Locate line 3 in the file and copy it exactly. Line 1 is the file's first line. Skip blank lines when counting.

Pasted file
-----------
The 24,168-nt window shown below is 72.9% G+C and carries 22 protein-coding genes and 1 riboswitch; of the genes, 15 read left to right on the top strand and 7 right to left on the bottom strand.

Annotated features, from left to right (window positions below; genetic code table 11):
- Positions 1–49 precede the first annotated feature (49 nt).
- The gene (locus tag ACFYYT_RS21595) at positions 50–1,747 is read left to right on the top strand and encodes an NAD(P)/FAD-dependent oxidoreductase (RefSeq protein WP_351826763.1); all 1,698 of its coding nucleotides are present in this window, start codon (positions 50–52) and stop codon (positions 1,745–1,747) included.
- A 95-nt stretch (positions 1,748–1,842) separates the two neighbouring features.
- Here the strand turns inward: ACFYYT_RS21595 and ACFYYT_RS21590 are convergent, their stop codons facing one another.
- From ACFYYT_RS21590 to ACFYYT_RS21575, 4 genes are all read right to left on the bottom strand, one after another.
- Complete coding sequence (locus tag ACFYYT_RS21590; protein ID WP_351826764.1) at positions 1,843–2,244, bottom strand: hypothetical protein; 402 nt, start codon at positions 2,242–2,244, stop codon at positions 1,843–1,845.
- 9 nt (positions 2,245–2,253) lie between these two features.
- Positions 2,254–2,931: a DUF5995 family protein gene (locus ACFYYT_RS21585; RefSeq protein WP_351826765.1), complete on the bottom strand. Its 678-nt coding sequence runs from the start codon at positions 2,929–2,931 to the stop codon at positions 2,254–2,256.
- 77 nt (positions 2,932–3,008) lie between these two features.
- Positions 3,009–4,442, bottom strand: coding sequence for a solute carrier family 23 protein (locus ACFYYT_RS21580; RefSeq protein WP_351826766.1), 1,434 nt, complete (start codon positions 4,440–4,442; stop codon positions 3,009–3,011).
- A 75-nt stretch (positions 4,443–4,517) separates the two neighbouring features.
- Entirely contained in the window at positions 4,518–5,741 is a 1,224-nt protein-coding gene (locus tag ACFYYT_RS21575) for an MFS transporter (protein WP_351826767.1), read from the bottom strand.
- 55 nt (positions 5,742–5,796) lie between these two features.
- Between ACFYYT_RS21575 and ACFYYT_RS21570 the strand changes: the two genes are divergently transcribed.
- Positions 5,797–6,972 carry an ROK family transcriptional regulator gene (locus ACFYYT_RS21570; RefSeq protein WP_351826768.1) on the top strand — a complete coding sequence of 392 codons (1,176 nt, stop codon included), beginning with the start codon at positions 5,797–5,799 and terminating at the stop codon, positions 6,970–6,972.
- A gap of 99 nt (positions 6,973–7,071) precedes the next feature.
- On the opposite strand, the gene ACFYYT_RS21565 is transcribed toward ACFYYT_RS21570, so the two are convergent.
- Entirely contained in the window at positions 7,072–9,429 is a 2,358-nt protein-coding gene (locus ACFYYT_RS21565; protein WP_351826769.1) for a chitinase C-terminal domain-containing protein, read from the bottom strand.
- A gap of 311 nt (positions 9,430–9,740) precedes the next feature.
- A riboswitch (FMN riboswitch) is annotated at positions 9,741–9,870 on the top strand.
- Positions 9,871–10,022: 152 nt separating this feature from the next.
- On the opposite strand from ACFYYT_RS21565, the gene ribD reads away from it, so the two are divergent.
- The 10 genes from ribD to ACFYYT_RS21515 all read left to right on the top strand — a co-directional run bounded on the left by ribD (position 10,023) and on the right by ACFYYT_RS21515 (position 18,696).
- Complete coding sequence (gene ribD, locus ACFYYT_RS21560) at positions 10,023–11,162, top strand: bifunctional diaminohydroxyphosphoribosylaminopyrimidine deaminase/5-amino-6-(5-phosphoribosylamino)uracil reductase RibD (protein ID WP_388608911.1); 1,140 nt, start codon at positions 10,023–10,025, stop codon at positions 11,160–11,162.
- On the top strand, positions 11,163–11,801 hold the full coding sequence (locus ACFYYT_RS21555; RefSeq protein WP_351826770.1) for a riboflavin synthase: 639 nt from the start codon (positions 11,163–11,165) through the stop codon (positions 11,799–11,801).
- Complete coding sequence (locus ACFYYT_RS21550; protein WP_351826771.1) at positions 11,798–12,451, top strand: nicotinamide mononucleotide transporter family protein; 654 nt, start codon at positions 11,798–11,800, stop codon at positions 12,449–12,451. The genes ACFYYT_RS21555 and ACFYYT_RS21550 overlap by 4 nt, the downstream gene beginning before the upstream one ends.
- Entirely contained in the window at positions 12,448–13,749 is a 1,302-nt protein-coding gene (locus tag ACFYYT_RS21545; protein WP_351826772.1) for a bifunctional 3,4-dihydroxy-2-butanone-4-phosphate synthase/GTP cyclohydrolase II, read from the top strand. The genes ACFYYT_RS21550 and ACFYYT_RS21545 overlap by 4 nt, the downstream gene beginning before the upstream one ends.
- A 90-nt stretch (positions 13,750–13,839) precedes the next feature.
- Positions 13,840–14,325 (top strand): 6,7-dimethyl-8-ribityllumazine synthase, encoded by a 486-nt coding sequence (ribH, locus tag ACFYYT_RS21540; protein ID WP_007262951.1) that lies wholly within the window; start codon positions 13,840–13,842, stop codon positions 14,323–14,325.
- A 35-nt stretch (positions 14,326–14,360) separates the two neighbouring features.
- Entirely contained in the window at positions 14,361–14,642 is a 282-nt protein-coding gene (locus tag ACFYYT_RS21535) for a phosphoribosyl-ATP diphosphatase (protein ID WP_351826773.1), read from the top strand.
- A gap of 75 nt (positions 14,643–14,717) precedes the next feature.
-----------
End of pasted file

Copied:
- Positions 1–49 precede the first annotated feature (49 nt).